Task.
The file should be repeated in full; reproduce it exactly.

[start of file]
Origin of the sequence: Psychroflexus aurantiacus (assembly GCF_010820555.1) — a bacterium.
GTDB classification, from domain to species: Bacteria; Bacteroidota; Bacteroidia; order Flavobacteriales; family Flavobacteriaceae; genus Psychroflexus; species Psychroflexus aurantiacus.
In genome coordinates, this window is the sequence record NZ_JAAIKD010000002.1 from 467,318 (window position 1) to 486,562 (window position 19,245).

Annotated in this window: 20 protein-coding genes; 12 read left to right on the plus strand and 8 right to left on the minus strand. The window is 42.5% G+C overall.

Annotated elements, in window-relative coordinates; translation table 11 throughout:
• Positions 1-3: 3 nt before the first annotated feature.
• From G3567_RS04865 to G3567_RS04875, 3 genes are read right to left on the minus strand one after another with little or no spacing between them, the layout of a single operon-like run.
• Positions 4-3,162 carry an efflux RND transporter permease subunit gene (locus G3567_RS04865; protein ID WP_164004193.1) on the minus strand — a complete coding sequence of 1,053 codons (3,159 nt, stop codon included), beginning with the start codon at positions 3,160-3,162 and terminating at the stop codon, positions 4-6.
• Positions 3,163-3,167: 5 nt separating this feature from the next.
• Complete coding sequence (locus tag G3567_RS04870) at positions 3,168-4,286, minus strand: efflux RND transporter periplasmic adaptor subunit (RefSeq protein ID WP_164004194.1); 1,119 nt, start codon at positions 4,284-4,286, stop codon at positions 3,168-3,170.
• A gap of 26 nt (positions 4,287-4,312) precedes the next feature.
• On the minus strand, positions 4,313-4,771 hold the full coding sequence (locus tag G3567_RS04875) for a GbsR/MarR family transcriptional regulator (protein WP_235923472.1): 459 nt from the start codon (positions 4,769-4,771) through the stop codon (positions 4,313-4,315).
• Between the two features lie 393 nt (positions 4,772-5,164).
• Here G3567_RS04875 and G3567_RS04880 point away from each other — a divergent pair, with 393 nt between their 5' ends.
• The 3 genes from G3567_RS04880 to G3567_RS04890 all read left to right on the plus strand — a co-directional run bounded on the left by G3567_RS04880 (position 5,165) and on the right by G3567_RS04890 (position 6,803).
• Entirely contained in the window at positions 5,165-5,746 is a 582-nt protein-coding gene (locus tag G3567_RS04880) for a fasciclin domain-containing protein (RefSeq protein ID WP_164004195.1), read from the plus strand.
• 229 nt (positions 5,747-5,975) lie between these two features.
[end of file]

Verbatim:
Origin of the sequence: Psychroflexus aurantiacus (assembly GCF_010820555.1) — a bacterium.
GTDB classification, from domain to species: Bacteria; Bacteroidota; Bacteroidia; order Flavobacteriales; family Flavobacteriaceae; genus Psychroflexus; species Psychroflexus aurantiacus.
In genome coordinates, this window is the sequence record NZ_JAAIKD010000002.1 from 467,318 (window position 1) to 486,562 (window position 19,245).

Annotated in this window: 20 protein-coding genes; 12 read left to right on the plus strand and 8 right to left on the minus strand. The window is 42.5% G+C overall.

Annotated elements, in window-relative coordinates; translation table 11 throughout:
• Positions 1-3: 3 nt before the first annotated feature.
• From G3567_RS04865 to G3567_RS04875, 3 genes are read right to left on the minus strand one after another with little or no spacing between them, the layout of a single operon-like run.
• Positions 4-3,162 carry an efflux RND transporter permease subunit gene (locus G3567_RS04865; protein ID WP_164004193.1) on the minus strand — a complete coding sequence of 1,053 codons (3,159 nt, stop codon included), beginning with the start codon at positions 3,160-3,162 and terminating at the stop codon, positions 4-6.
• Positions 3,163-3,167: 5 nt separating this feature from the next.
• Complete coding sequence (locus tag G3567_RS04870) at positions 3,168-4,286, minus strand: efflux RND transporter periplasmic adaptor subunit (RefSeq protein ID WP_164004194.1); 1,119 nt, start codon at positions 4,284-4,286, stop codon at positions 3,168-3,170.
• A gap of 26 nt (positions 4,287-4,312) precedes the next feature.
• On the minus strand, positions 4,313-4,771 hold the full coding sequence (locus tag G3567_RS04875) for a GbsR/MarR family transcriptional regulator (protein WP_235923472.1): 459 nt from the start codon (positions 4,769-4,771) through the stop codon (positions 4,313-4,315).
• Between the two features lie 393 nt (positions 4,772-5,164).
• Here G3567_RS04875 and G3567_RS04880 point away from each other — a divergent pair, with 393 nt between their 5' ends.
• The 3 genes from G3567_RS04880 to G3567_RS04890 all read left to right on the plus strand — a co-directional run bounded on the left by G3567_RS04880 (position 5,165) and on the right by G3567_RS04890 (position 6,803).
• Entirely contained in the window at positions 5,165-5,746 is a 582-nt protein-coding gene (locus tag G3567_RS04880) for a fasciclin domain-containing protein (RefSeq protein ID WP_164004195.1), read from the plus strand.
• 229 nt (positions 5,747-5,975) lie between these two features.